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Into The Wild

Posted on 1st September 2016 by Sally Campbell
Our Children's Book of the Month for September is The Wolf Wilder, Katherine Rundell's follow-up to her much-loved The Rooftoppers. Set in a snow-white St Petersberg, The Wolf Wilder is a fairy-tale-infused adventure with very sharp teeth. Here, the author gives us a glimpse into the personal inspiration behind the tale

My father is a great storyteller. When we were very young he used to wake us up before he left for work to tell us stories from history: the World Wars, the slave trade and the Russian revolution. (Often my understanding of the stories in my life blurred, and when I picture William Wilberforce he still looks a little like the eponymous bear in Wilberforce Goes Shopping.) My father’s picture of Russia was one of deep snow and rich food, and of revolutionaries fighting, with very mixed success, for fairness. There would always be a pair of children at the centre of the stories – who looked, coincidentally, very like my brother and me – two children who joined the fight at hand with both fists. My dad’s stories made us feel taller, and hungrier.



Image: Katherine Rundell's father carrying Katherine as a baby on 
his back (c) Katherine Rundell

The Wolf Wilder is a book built by those early stories, although it’s less a history than a fairy-tale kind of adventure informed by history. I’ve always wanted, if I could, to write a book with the flavour of a fairy tale – I love the way in which they sound the bass notes of human existence: desire, power, survival, hope. I love the way in which, whether fairy tales are English, French, German or Russian, the same ideas and characters reappear in all of them, because the stories have migrated across borders as freely as birds for a thousand years. Marina Warner calls them, a symbolic Esperanto. And I love the wry voice with which they’re told. The poet James Merrill writes about the voice of fairy tales, ‘the kind of unseasoned telling found/in legends, fairy tales, a tone licked clean/over centuries of mild old tongues.’ 

In The Wolf Wilder, the protagonist meets a gang of children who become, together, unlikely revolutionaries. I wanted them to be a fairy-tale-history-adventure hybrid, to function a little as the fairy godmothers do in fairy stories - Margaret Atwood calls it, the spirit of ‘heroic optimism’. The children (whose names are all borrowed from revolutionaries through Russian history) dress Feodora in a Cinderella gown and a dancing shoes - but instead of going to the ball, Feo goes to face down a general and start an uprising.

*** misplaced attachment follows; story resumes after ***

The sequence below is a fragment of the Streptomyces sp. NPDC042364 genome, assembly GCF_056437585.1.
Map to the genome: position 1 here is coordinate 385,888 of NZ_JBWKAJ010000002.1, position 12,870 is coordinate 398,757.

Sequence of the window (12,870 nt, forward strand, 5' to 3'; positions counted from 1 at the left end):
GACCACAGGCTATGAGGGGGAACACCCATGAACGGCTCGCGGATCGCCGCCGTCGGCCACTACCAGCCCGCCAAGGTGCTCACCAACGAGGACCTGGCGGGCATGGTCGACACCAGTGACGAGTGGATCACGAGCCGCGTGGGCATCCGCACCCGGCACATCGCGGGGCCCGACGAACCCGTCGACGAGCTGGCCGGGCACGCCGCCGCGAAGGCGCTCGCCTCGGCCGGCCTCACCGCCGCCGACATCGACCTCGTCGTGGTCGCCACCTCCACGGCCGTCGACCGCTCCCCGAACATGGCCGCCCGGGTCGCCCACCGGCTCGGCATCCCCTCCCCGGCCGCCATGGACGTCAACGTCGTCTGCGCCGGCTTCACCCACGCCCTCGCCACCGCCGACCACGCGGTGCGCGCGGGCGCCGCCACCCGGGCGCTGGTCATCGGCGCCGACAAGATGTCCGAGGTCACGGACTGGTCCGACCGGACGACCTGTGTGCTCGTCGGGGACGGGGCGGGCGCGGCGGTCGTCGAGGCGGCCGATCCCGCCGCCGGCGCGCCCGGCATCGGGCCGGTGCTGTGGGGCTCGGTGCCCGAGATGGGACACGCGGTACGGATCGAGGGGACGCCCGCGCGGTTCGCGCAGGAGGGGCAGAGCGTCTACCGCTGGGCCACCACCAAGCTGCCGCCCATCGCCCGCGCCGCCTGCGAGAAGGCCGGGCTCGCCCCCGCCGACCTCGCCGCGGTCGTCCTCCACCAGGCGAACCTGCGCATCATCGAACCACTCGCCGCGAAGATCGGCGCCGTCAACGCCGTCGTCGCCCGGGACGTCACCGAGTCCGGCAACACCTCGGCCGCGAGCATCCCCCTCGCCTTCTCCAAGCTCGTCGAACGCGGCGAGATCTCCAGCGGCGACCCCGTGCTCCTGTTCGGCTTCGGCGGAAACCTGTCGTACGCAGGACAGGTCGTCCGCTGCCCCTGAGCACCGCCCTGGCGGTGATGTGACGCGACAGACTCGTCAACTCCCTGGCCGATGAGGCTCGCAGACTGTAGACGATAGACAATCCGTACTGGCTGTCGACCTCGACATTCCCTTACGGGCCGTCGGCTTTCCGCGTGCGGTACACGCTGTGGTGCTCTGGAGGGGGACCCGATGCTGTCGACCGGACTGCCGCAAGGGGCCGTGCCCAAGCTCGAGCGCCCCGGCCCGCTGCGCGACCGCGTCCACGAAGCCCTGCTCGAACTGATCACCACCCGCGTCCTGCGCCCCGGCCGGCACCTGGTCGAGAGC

Image: Katherine Rundell and her father (c) Katherine Rundell

I wanted to write a book that was a little darker than my last, and a little wilder. I wanted to write about different kinds of bravery, with, I hope, an edge of danger. Feo, more than any other character I’ve written, is how I felt as a child: awkward and wary and stumbling, but hoping always for friendship and for snow. Most of all, I wanted to write a story about a child learning to trust other people: about a child discovering that the world is huge, and full of formidable people. I wanted to suggest to the children who read it that, in the tumultuous world they are growing up in, there is more space for change than we might think. There’s a line that one of the characters says: “People say we can't do anything about the way the world is; they say it's set in stone. I say it looks like stone, but it's mostly paint and cardboard.”

The plot was made up of things I’ve seen or discovered and loved. The central city of the book is St Petersburg because my grandfather lived there in the years before his death, on the banks of the Fontanka canal. There was a small ballroom in which, as a teenager, I danced (with a truly impressive lack of coordination). So there is dancing in this book, both good and bad, and the great golden domes of St Petersburg, capped in snow.



Image: Katherine Rundell's grandfather (c) Katherine Rundell

The story is set in the snow because snow has a life of its own: I spent one white winter in rural Scotland, in an unoccupied shooting lodge. I went weeks without seeing another human. When the pipes froze, I boiled snow for tea. I lit fires, read books, ate icicles and mussels from the lake, and tinned meat. When the worst storms of that year came, I was rescued by an army truck and sent home. I learnt a lot about the different varieties of cold you can be. Later, I read about a Russian recluse who, in the 1970s, used to run barefoot for days through snow with elks slung over his back, and realised I was only a novice at the cold

.The title refers to the idea of re-wilding wolves who have been made tame; of giving back that which should never have been taken. The wilding of animals is a real thing: there is a programme in Zimbabwe, not far from where I spent part of my childhood, where once-tame lions are taught to feed themselves. And in Yellowstone park they are trying to coax wolves back into the wild. Wolves are the heroes of this book because I think wolves, more than any other animal, are electric. I met a mostly tame one on a cold day in Wales. They really do look nothing like dogs: their shoulders are more muscular and their eyes sharper. They radiate intelligence. They deserve our respect. There are many stories about wolves already, but I think they will always deserve a few more. 

Feature Image: Grey Wolf Stands Between Trees (c) Geoffrey Kuchera

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